North tries to outline his theory of rights, but begins with what restrictions must be placed on people. “Civil rights in a society must begin with the blasphemy law. If God’s name and reputation are not protected by law, then no man’s name and reputation will be protected for very long.” (p.376) Hmm, history has shown that claim to be entirely wrong. Rights are not grants of freedom to North, they are boundaries: “A civil right is a boundary protected by the threat of civil sanctions. Covenantally, any society that does not honor God’s boundaries will find itself under God’s negative corporate sanctions.”

He says blasphemy is “judicially the equivalent of an assault” and “the State must intervene and impose the ultimate form of restitution: the death penalty. The criminal is thereby delivered into God’s heavenly court for final judgment.” (p.379) He goes as far as saying that killing blasphemers is the very foundation of all civil rights: “A public assault on God’s name is therefore a capital crime, the archetype of all civil rights laws. If God’s rights are not defended by the civil order, then no one’s rights are safe.” (p 380)

North does note that God’s method of execution is stoning people, though it is “a penalty that outrages modern Christians, who regard it (and, by implication, the God who required it) as barbaric.” (p.371) It is a penalty he upholds for all capital offenses, including homosexuality. “Biblically, the answer is obvious: public execution by stoning. How much clearer could God’s law be? But God’s word is not taken seriously in this matter. Its very clarity constitutes an embarrassment for those who call themselves Christians. They would much prefer a bit of vagueness.” (p. 381) He argues: “If the law is still binding, so is the biblically specified sanction: death by stoning.” (p. 336)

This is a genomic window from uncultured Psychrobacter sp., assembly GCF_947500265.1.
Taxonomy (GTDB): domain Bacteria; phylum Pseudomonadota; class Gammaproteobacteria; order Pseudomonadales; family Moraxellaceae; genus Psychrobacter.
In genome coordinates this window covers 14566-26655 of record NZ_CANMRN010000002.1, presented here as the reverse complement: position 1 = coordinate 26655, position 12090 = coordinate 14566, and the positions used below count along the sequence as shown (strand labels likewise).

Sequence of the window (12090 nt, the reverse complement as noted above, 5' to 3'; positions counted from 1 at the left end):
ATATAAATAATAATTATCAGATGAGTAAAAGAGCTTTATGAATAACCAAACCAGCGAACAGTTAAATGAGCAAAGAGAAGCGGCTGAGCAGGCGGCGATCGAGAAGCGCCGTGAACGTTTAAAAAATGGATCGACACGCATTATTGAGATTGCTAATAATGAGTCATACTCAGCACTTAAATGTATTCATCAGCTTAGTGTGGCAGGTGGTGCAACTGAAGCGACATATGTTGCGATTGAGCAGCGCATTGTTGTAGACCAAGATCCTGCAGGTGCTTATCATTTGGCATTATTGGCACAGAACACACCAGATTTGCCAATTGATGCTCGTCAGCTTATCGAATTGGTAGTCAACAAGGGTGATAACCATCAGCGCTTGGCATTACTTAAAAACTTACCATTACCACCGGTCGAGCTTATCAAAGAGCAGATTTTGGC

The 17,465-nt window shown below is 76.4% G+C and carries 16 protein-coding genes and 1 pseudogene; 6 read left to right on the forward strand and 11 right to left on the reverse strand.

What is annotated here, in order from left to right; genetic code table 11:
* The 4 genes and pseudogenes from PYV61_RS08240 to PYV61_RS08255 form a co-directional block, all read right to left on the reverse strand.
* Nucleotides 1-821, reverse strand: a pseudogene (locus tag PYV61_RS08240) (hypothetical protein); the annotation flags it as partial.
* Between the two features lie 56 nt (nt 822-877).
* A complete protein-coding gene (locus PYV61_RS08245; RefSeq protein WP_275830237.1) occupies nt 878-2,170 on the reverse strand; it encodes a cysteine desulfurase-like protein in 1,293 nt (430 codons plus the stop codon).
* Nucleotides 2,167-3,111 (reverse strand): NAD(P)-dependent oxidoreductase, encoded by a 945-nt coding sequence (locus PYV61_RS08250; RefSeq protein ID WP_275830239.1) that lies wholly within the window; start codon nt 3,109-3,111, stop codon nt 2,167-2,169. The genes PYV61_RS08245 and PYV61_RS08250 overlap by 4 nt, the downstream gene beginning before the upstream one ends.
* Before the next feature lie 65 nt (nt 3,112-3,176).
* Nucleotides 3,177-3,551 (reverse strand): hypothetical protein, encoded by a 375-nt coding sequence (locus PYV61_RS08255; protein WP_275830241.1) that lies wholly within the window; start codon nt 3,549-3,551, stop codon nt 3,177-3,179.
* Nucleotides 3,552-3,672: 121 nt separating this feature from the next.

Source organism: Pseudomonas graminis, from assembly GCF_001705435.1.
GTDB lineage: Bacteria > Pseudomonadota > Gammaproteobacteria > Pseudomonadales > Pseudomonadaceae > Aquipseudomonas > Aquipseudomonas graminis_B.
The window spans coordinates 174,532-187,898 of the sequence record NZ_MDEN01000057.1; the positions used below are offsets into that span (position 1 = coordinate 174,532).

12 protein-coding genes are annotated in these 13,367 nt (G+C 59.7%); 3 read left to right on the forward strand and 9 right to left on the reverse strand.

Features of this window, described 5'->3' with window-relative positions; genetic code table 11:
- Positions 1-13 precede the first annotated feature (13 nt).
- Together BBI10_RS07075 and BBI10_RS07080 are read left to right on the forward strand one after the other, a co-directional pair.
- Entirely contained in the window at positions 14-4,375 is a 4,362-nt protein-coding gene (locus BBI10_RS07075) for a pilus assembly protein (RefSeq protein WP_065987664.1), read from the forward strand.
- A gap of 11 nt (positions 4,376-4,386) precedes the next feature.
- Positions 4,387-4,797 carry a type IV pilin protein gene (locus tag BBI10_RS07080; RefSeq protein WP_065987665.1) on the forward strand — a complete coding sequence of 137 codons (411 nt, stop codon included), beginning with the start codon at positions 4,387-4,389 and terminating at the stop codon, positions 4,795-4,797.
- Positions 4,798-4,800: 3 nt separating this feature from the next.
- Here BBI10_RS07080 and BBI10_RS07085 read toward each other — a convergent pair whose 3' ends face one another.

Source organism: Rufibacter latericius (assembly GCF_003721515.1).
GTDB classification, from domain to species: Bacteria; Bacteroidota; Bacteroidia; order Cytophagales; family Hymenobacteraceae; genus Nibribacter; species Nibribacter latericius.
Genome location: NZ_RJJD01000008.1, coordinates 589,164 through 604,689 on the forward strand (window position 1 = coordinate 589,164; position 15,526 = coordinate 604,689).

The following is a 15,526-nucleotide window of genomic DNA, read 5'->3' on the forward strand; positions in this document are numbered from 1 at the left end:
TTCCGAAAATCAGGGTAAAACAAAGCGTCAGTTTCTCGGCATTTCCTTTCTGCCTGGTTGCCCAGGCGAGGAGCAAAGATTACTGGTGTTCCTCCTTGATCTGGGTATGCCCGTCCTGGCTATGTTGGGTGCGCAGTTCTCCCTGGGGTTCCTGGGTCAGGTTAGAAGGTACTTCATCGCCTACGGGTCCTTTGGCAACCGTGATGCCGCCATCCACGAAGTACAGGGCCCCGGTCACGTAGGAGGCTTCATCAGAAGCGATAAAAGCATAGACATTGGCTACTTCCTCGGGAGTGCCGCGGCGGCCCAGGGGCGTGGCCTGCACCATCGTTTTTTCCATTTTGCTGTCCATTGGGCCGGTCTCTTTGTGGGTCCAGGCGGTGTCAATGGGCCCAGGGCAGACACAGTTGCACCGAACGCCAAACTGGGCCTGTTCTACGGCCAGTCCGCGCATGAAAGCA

He damns modern Christians for not being willing to kill other people with their own hands:

God’s mandated method of execution — public stoning by the witnesses whose words condemned the criminal — is regarded as perverse even by those few Christians who still defend the legitimacy of the death penalty They do not believe that God requires the trial’s hostile witnesses to cast the first stones. But He does: “The hands of the witnesses shall be first upon him to put him to death, and afterward the hands of all the people. So thou shalt put the evil away from among you” (Deut. 17:7). Like twentieth-century humanists, Christians today regard God’s mandated sanctions as barbaric; in this case, public execution by citizens. Why is this regarded as barbaric? The critics do not say. They do not think that have to say.“Everyone can see that such a thing is barbaric!”